Three thoughts on the Utah Jazz’s 130-119 loss to the Oklahoma City Thunder from Salt Lake Tribune beat writer Andy Larsen.
1. Jazz struggle to guard OKC’s unique offense
The Thunder lead the league by a gazillion in drives per game:
Their offense is relentless. They’re just going to keep driving the paint all night long — primarily with Shai Gilgeous-Alexander, but also with Josh Giddey, Jalen Williams, Lu Dort, and so on. And ideally, the Jazz would be well-suited to defend such a team. After all, they have Walker Kessler, a terrific rim protector, to ideally stop those paint trips short, and force some floaters or tougher layup finishes.
But in the last couple of games, the Jazz’s defense was poor. In the first game, the biggest defensive problem was the turnovers; the Jazz didn’t really give themselves a chance to guard in the half court.
Tonight, the biggest problem was too many fouls — Gilgeous-Alexander took 19 free-throws himself. That’s too many!
Take this little 2-3 minute stretch at the end of the second quarter. With Oklahoma City already in the bonus, the Jazz just committed foul after foul to gift OKC some points. It’s the full gamut of what happens here: unwise blocking fouls, transition helps, overzealous strip takes, and so on.
If you foul this many times, it’s just hard to compete defensively. That little stretch helped send the Thunder to halftime with 70 points, already up by nearly 20.
2. Johnny Juzang: potentially helpful?
Johnny Juzang is most famous for his NCAA tournament exploits as a junior at UCLA — if he had come out after that year, he almost certainly would have been drafted. Instead, he struggled with injuries and his shot in his senior year, and went undrafted. The Jazz picked him up on a two-way contract, and he’s spent most of the season in the G-League.
His G-League stats are interesting: he’s averaged 20 points per game in their regular season, mostly though the 3-point line, where he takes a majority of his shots. He’s shot 38% from deep — pretty darn good on that volume. The secondary skills, unfortunately, haven’t really been there. The assists, rebounds, turnovers, and honestly, interior scoring hasn’t been quite as effective as he’s made the transition to the pros.
So you can see where he’s going to have to cut it as an NBA player. The 3-point shot will be the primary weapon, and then, like you hope with Simone Fontecchio, he’ll have to prove the rest of the stuff is good enough for him to stay on the floor.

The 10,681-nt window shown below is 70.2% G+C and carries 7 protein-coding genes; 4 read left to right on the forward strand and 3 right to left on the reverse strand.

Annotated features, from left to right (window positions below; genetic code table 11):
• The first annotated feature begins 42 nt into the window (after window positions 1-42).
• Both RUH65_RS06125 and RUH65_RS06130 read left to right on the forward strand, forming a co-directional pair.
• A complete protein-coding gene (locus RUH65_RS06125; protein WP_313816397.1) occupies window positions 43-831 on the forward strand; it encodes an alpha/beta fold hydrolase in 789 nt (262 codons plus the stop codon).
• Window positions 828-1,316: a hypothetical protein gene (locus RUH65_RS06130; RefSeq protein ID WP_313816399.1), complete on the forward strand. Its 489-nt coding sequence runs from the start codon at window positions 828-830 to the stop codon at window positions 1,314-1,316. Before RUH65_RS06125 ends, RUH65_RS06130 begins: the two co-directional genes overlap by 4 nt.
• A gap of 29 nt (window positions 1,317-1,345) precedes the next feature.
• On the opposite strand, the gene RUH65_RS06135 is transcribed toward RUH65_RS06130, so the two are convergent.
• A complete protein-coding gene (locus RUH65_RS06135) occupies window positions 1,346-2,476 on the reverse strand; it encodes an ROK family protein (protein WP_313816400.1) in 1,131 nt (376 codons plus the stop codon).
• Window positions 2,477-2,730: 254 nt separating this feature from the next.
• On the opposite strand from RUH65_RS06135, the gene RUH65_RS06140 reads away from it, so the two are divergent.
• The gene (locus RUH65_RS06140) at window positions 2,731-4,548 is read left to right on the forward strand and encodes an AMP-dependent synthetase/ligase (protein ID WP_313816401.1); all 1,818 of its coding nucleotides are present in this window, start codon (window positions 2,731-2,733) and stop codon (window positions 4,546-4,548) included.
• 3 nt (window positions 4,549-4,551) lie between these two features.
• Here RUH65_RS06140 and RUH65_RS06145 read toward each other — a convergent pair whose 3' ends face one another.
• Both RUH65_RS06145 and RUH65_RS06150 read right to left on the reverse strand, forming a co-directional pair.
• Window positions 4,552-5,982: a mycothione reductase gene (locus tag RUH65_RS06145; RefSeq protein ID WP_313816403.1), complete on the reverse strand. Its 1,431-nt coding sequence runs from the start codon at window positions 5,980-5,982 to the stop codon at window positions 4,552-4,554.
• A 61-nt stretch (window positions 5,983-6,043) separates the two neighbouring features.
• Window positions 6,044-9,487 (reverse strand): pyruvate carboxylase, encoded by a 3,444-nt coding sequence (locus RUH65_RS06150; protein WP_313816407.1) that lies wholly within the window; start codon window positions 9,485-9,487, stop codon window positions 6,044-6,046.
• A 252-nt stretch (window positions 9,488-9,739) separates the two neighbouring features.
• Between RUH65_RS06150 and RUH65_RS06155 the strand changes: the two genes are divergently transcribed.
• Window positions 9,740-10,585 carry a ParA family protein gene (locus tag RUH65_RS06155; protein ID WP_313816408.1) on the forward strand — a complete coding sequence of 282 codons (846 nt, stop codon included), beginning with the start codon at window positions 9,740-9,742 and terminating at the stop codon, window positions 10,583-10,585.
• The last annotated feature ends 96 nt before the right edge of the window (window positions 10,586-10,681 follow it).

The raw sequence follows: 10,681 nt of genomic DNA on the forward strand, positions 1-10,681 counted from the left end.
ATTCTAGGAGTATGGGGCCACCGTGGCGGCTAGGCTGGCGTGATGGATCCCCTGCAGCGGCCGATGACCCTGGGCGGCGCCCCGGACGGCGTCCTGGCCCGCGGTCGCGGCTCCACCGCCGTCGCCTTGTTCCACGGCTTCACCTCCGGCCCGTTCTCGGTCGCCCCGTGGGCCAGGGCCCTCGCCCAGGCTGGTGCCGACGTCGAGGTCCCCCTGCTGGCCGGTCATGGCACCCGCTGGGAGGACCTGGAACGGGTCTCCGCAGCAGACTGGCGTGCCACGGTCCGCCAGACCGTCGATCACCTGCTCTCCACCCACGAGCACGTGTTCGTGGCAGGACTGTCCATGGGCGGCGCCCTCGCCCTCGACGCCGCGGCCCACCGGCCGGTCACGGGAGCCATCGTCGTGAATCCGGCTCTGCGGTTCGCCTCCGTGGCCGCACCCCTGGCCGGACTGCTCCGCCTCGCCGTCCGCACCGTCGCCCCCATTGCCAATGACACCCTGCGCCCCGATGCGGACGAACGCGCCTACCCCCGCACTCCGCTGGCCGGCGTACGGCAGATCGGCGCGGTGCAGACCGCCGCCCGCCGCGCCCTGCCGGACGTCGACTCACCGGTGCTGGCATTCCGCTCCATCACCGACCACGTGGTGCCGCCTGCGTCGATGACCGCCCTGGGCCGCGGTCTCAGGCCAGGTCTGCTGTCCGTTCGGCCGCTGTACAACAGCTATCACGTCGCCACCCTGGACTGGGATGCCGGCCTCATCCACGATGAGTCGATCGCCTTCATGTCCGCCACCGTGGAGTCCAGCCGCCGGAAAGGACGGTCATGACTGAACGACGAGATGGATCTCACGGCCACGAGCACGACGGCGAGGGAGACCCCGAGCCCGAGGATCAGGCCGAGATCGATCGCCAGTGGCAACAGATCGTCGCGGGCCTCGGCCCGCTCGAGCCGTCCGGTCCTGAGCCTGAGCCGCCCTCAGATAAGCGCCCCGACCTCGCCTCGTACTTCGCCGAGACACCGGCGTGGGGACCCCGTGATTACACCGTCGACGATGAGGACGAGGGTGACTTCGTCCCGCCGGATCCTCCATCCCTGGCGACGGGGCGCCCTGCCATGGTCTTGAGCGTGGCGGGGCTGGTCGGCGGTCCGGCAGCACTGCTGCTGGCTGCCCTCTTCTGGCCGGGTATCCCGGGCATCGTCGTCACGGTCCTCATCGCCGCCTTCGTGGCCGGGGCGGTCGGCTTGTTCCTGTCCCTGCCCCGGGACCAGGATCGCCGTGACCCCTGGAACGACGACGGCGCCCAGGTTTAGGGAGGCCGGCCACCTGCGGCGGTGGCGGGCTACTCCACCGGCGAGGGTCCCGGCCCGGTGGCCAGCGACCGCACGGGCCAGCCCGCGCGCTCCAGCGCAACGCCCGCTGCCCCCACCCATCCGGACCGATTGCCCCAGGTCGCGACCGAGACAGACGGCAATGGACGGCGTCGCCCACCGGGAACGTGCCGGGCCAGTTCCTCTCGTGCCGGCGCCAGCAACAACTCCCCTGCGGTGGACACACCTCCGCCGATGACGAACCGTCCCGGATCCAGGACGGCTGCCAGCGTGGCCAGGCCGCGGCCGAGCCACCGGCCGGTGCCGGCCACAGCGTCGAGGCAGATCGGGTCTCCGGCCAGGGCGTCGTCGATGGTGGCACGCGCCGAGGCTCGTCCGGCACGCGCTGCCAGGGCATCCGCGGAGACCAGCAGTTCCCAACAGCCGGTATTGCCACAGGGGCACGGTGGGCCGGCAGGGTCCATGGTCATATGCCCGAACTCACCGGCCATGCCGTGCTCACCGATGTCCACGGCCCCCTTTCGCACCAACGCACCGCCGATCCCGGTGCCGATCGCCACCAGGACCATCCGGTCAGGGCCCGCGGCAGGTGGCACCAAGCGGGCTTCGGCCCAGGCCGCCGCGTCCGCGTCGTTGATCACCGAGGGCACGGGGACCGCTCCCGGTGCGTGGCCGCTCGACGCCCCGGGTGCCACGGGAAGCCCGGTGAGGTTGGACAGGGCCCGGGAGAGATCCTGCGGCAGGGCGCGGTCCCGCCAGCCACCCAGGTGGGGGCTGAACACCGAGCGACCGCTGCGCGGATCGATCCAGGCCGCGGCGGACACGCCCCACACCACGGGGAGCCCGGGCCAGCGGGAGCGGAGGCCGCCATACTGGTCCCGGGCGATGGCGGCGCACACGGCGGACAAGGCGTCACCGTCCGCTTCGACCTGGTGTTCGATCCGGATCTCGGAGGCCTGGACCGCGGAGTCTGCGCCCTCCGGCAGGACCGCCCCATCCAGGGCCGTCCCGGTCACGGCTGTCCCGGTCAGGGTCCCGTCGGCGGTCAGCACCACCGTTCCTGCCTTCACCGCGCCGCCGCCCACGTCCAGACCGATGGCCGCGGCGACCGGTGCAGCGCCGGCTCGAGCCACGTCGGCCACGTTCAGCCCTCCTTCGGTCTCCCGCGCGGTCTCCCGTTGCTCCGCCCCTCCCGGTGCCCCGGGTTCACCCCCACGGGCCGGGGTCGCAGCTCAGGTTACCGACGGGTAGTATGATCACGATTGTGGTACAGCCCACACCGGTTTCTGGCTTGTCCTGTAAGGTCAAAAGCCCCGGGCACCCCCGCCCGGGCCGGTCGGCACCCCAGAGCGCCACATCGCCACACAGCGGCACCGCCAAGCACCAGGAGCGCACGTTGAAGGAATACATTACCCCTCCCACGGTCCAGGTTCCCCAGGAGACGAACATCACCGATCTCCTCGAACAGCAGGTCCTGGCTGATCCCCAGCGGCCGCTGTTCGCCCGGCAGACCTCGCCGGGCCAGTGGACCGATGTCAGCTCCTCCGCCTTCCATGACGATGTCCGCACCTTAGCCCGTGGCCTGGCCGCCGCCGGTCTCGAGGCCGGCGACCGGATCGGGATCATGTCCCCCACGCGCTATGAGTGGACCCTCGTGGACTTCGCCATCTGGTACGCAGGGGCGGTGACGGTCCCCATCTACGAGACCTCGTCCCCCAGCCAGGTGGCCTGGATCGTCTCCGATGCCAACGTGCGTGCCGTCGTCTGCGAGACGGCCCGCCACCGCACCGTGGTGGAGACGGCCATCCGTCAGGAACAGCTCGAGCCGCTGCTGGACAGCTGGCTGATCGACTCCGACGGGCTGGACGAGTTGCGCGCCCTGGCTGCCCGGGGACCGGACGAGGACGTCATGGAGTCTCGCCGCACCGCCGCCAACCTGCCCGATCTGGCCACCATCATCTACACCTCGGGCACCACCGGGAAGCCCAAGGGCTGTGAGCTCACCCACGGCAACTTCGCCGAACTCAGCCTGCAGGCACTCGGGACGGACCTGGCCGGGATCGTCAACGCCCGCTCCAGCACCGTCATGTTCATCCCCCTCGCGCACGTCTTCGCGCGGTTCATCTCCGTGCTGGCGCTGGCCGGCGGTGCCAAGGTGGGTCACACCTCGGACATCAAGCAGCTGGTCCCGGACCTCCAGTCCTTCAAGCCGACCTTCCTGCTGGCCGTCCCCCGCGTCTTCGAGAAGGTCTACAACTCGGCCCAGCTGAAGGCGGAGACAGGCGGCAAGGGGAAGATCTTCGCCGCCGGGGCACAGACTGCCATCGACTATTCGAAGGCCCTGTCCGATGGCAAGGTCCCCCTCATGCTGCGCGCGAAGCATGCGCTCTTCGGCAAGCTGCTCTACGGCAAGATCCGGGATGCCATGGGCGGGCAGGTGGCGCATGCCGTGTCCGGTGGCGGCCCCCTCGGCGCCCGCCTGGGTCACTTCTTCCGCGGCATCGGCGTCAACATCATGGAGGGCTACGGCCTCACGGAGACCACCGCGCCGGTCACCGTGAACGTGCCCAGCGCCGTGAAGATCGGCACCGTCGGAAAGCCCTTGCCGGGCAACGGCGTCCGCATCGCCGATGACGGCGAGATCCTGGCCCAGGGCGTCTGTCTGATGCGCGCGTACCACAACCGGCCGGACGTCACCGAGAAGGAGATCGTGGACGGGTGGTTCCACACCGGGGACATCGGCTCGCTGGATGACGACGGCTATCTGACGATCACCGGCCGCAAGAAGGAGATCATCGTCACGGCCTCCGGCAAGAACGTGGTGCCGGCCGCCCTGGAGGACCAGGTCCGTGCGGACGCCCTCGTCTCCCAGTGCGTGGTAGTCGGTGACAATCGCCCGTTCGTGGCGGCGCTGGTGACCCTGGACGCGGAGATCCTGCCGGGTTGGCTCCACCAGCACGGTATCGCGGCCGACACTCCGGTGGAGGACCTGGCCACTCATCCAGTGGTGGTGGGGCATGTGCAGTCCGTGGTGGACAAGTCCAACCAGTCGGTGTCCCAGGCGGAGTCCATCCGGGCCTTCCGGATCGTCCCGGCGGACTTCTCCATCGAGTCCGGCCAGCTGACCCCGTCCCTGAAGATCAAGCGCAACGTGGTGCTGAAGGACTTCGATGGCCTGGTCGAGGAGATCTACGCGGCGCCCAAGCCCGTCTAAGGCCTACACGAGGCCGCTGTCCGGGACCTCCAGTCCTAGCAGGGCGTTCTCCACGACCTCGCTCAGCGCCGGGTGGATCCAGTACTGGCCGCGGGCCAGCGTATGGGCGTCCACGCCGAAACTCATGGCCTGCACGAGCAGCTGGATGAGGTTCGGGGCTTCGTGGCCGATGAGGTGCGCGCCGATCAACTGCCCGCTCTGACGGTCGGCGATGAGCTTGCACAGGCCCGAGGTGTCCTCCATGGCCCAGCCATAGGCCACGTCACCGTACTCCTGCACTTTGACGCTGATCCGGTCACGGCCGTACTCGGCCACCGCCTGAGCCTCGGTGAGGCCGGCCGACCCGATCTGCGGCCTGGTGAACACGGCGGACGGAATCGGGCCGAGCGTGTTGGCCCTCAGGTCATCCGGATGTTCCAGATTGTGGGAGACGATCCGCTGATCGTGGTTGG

Tonight, he scored 11 points, thanks to 3-6 shooting from deep; he also made his only 2-point shot, a contested stepback.
I liked the variety of 3-point shots he took. Most were standstill, but he showed a couple of wrinkles. He took one 29-footer, but this one was good recognition of the defender going under the screen and a smooth pull-up:
I’m glad he’s getting more minutes as the season winds down. He’s going to benefit immensely from the NBA experience, and it’ll give him the best chance possible of having an NBA career.
3. Jordan Clarkson’s highlight-reel assists
I’ve been doing draft research a lot earlier than normal this year, for obvious reasons. And sometimes, it’s fun to imagine evaluating NBA talent in that same way.
In particular, imagine this was the first Jordan Clarkson game you ever watched.
You would be hyped. Clarkson had a career high 12 assists tonight and made multiple passes that are just rare for any player to pull off – passes that frankly, no other player on the Jazz’s roster can make.
(Love the G-League still making highlight videos about Clarkson and claiming him as a developmental story despite the fact he played only five games there.)
That assist in at the 20 second mark above is absolutely bonkers. Go up with his right, then switch hands midair, bring the ball to his left out wide, and push it out to Olynyk in the corner at the perfect height? It’s awesome.
At 45 seconds: a no-look lob pass to Kessler on the move? Another wow play.
At 1:30? The drive, and the read mid-air to whirl it to Kelly Olynyk 25 feet behind him? Absurdly good.
If that was the game you watched of Clarkson’s, you’d think he was set up to be one of the league leaders in assists. If you saw an NBA Draft prospect who did this stuff, he’s probably a lottery selection. Instead, Clarkson was a second-round pick, and he’s been known throughout his career as a guy who probably calls his number a little bit too much — a sixth-man gunner.
For me, it’s one of those moments when you remember that so much of NBA player value is the archetype that they find themselves in. Whether it’s by their own choice, a coach’s choice, or the virtue of the teammates they’re playing with, a lot of players can make it work in multiple ways. This version of Clarkson, when he’s dishing like this, makes him a drastically better player — and a whole lot of fun to watch.